WIT Press


Emergence Of Novelties: A Thermodynamic Approach To Ecosystems

Price

Free (open access)

Paper DOI

10.2495/ECO070501

Volume

106

Pages

6

Published

2007

Size

411 kb

Author(s)

E. Tiezzi, R. Ridolfi & N. Marchettini

Abstract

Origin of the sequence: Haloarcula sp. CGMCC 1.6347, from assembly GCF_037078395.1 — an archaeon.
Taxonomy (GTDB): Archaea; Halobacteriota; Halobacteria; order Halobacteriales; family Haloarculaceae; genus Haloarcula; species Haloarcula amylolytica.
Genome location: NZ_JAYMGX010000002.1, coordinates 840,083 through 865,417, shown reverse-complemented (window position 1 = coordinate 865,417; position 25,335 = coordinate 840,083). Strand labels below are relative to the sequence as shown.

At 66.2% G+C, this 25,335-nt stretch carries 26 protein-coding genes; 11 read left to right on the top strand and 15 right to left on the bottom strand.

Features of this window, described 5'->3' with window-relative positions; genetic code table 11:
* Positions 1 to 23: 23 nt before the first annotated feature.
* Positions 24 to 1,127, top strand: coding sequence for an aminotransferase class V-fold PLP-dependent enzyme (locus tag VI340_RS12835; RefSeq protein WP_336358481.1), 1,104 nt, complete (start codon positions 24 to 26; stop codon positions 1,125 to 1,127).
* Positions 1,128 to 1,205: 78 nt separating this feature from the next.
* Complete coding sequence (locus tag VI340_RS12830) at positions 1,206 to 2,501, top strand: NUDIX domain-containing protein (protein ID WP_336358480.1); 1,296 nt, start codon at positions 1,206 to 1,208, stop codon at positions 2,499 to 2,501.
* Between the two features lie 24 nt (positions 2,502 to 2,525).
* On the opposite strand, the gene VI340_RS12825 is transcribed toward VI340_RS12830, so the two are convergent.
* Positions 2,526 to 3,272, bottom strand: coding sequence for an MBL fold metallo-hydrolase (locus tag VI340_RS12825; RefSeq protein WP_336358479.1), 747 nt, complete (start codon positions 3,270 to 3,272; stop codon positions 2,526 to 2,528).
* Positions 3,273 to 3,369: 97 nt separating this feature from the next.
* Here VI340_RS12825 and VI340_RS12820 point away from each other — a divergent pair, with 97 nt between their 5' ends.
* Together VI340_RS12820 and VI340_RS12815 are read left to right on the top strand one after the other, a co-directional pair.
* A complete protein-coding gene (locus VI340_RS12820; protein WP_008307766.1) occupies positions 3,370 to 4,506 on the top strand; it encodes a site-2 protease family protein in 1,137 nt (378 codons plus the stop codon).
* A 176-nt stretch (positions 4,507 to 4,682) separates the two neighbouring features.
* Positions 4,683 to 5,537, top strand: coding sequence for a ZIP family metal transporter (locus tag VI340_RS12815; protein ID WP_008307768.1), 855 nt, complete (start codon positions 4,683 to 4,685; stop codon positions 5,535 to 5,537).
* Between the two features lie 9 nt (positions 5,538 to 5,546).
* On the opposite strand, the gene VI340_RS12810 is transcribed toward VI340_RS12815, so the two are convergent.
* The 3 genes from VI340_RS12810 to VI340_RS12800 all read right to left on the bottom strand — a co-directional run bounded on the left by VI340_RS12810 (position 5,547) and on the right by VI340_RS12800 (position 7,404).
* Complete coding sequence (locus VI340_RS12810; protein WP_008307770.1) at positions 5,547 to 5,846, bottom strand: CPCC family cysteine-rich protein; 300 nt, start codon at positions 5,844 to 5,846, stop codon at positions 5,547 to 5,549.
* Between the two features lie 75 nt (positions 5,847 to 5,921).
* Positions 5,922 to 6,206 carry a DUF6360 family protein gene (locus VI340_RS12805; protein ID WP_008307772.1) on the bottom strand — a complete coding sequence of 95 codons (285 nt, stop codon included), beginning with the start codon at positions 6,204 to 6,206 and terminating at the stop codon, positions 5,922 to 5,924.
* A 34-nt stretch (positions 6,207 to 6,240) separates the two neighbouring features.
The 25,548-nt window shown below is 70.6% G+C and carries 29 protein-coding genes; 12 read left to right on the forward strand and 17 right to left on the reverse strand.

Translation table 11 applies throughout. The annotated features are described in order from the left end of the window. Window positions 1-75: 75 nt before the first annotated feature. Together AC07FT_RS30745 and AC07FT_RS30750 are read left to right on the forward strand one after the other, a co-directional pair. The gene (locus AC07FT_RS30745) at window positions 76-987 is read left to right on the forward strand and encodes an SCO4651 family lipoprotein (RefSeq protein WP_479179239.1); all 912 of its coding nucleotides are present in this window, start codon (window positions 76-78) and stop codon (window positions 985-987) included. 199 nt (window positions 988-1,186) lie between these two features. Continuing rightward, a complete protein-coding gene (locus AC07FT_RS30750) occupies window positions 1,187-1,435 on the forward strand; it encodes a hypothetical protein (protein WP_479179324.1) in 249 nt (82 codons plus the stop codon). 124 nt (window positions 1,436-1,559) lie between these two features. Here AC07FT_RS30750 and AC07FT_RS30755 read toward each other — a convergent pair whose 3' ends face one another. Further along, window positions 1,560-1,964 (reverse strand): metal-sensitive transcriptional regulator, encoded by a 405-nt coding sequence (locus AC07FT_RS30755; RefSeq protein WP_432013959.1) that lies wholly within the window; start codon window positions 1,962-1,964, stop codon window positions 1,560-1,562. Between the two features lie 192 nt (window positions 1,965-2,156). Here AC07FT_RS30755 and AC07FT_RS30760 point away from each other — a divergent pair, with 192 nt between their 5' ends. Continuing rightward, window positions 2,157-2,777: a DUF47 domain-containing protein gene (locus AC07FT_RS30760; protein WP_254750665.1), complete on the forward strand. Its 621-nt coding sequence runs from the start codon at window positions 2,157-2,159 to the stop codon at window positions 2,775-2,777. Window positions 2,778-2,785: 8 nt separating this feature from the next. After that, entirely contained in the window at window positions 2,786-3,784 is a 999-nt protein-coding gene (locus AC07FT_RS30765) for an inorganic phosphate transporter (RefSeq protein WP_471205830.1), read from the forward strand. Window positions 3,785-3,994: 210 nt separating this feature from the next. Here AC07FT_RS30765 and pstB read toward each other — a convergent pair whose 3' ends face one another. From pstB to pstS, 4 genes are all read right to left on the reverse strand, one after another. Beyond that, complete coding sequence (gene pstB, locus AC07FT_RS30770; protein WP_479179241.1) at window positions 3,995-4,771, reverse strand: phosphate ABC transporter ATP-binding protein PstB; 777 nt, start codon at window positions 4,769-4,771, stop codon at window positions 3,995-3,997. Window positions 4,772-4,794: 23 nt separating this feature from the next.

The First Principle of Thermodynamics is concerned with conservation, the Second Principle with evolution. Time, oscillations, instability and chaos are accorded scientific dignity by the Second Principle. Energy and matter are conservative properties of the biosphere (First Principle of Thermodynamics). Their organization and the information embodied in the history of energy and matter are evolutionary properties: such properties regard the thermodynamics of far-from-equilibrium systems. At equilibrium, energy and matter are blind; far from equilibrium they begin to see (Ilya Prigogine). This paper shows the emergence of novelties in some particular cases. 1 Introduction At all levels we observe events associated with emergence of novelty, that we can in turn associate with the creative power of Nature (Ilya Prigogine). Prigogine’s view introduces the transition from space culture to time culture, ascribing the scientific revolution at the end of the 20th century to the emerging properties, events and narrative elements of biological history. Concepts such as dissipative structures and self organization have become quite popular. Ecosystems arise and evolve stochastically by co-evolution and selforganization. They are complex systems, the components of which are all interconnected, and they do not obey linear deterministic laws. As underlined by the palaeontologist Roberto Fondi:

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